• About that "game identification" question - I would hardly call that a "blatant error". There's 15 comments worth of discussion on whether the question is on-topic, including by a mod. Obviously it's not as clear cut as you make it out to be. Not sure how that relates to this question though.
    – Mage Xy
    Commented Dec 14, 2017 at 16:32
  • Blatant: brazenly obvious; flagrant. Before your reply there were actually 16 comments total, though fewer than 15 discuss if the Q is on-topic. Mod: Ash; not among those listed as closing the Q. "Obviously it's not as clear cut...": Here's why it is: the comment (error) is a wrong assumption. Relevancy: The OP's Q assumes the position that no-longer-playable games 1) exist, and 2) asks what to do about them. I take the position that such games do not exist, that assuming such is in error, and that due to the commonality of errors in dismissing Qs, such should not be done in this case.
    – WiZΔRD
    Commented Dec 14, 2017 at 18:17
  • 2
    There are absolutely games that cannot be played anymore. Remember that we don't support piracy here - just because the community hosts their own private servers doesn't make those servers legal. (It depends on the game, of course, but certainly there are instances where the only legal way of playing has been removed.) I agree with the conclusion of your answer (these questions should not be closed), but not the reasoning that gets you to that conclusion.
    – Mage Xy
    Commented Dec 14, 2017 at 18:25
  • Somehow this didn't click with me: company shuts down game, community starts servers, company does not endorse servers, and therefore said servers are in fact illegal. It was in my head that by having a legally owned copy of the game itself, the servers in turn must be legal (which is not automatically the case, as you mentioned). Your comment was quite helpful in confronting my confusion - thank you. I will adjust my post accordingly. Please review again after the edit - I would like to know if my remaining reasoning is adequate or if the post deserves deletion.
    – WiZΔRD
    Commented Dec 14, 2017 at 18:38
  • 1
    @DavidofBardstown "...having a legally owned copy of the game itself, the servers in turn must be legal..." - a small nitpick, but in a lot of cases in the modern gaming era, what you purchase is a license to play the game, not the game itself - the actual game & server code is still owned (and copyrighted) to the respective company.
    – Robotnik Mod
    Commented Dec 15, 2017 at 0:42
  • @Robotnik thank you for your clarification (and sorry for the mega-late response and question!). Would this detail (whether the game is sold as ownership or license-only) be covered in the EULA? Or would additional/alternative investigation be required to determine which one has been purchased?
    – WiZΔRD
    Commented Aug 3, 2021 at 17:27

For games that you can no longer play (ie. dead MMOs, multiplayer game where the servers went dark, or some other threshold), how do we handle the existing questions? Do we want to keep them around, even though they can no longer help anyone?

Depends on your definition of "no longer help anyone".

First, I think that most of the time if someone asks a question, then they probably have some use for it. So, someone asked a question about a MMO that just went offline? Are you sure that they are not playing on a private server (there are a few rare case where that should be legal and even approved by the original company)? They may have a perfectly legal reason to ask, even out of curiosity, even if you assume they don't.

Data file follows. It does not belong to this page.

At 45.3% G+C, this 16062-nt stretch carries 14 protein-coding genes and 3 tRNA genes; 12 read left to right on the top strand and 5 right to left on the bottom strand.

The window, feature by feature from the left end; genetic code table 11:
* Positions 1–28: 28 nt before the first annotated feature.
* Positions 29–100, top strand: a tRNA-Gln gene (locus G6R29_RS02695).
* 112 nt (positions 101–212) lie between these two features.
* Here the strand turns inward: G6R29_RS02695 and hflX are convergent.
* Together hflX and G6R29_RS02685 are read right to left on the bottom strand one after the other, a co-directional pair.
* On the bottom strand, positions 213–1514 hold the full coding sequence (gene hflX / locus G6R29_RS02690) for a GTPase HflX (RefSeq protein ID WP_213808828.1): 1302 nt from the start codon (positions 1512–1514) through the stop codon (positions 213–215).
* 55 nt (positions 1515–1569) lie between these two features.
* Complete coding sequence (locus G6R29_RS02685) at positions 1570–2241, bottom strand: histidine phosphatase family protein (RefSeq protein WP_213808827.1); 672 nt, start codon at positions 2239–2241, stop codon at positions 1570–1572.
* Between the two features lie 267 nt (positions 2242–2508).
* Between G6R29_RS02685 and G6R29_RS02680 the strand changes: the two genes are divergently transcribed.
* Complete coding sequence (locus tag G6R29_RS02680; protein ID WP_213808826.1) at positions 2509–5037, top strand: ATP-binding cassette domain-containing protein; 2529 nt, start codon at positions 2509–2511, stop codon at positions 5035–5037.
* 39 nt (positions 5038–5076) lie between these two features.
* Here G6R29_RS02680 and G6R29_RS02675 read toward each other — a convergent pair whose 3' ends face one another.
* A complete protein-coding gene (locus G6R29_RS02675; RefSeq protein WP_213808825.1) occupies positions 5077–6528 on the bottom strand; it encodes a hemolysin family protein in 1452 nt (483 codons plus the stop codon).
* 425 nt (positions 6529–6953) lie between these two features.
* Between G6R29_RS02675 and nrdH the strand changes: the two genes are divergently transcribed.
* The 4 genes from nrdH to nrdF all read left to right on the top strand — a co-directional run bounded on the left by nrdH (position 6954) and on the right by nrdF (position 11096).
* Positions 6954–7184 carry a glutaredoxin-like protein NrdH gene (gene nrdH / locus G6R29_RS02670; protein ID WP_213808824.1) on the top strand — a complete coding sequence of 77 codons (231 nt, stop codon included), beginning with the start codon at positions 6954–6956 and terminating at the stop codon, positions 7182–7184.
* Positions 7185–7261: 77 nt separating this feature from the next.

Second and probably more important... Who said that the answer would not be interesting even if the game is no longer accessible?? You may have a point that a no-longer playable game is a game no one can make new discoveries about, but... the information one seeks could have existed far before it became impossible to do more research.

Take for example Final Fantasy XI. Even if the rumors about a shut down had been true and the game was no longer playable now, a question like "Did players even discovered what was the intended way to beat Absolute Virtue (1)" would be still relevant. In the same way, even int the case of a shut down of the original Guild Wars online servers questions about the lore and plot would still be relevant for players playing the sequel.

Probably, it is better to focus on an higher level problem. "Can the question still be answered?". If the shut down made answering the question impossible, there is some reasoning to close it, but if the question can still be answered even when the game is no longer about, perhaps it would make sense to leave it open.

1: yep, that is the boss that was changed multiple times by the developers because players "didn't beat it the way we have intended", often removing any loot the players had got in the process...


While I think that most of the information that you'll find here about games that are no longer playable (due to dark servers) might not be useful in most cases, I don't really like the idea of erasing so much hard work from the askers and answerers.

Since this is meta, and it's about suggestions, what if we came up with a meta tag we could add to posts when the topical game goes dark, or is otherwise shut down? This way, the new meta tag would also (likely) be the most prominent tag on those questions, so people would know the game is now dead, but the information could remain on the site.

Just a thought, probably not necessary.

  • 12
    No meta tags. Nothing good will come of it. Commented Dec 3, 2012 at 16:27
  • No? Well, okay, just thought I'd suggest it anyway.
    – GnomeSlice
    Commented Dec 3, 2012 at 16:27
  • 1
    I really hate meta-tags. I don't think they are helpful in this case.
    – user11502
    Commented Dec 3, 2012 at 16:29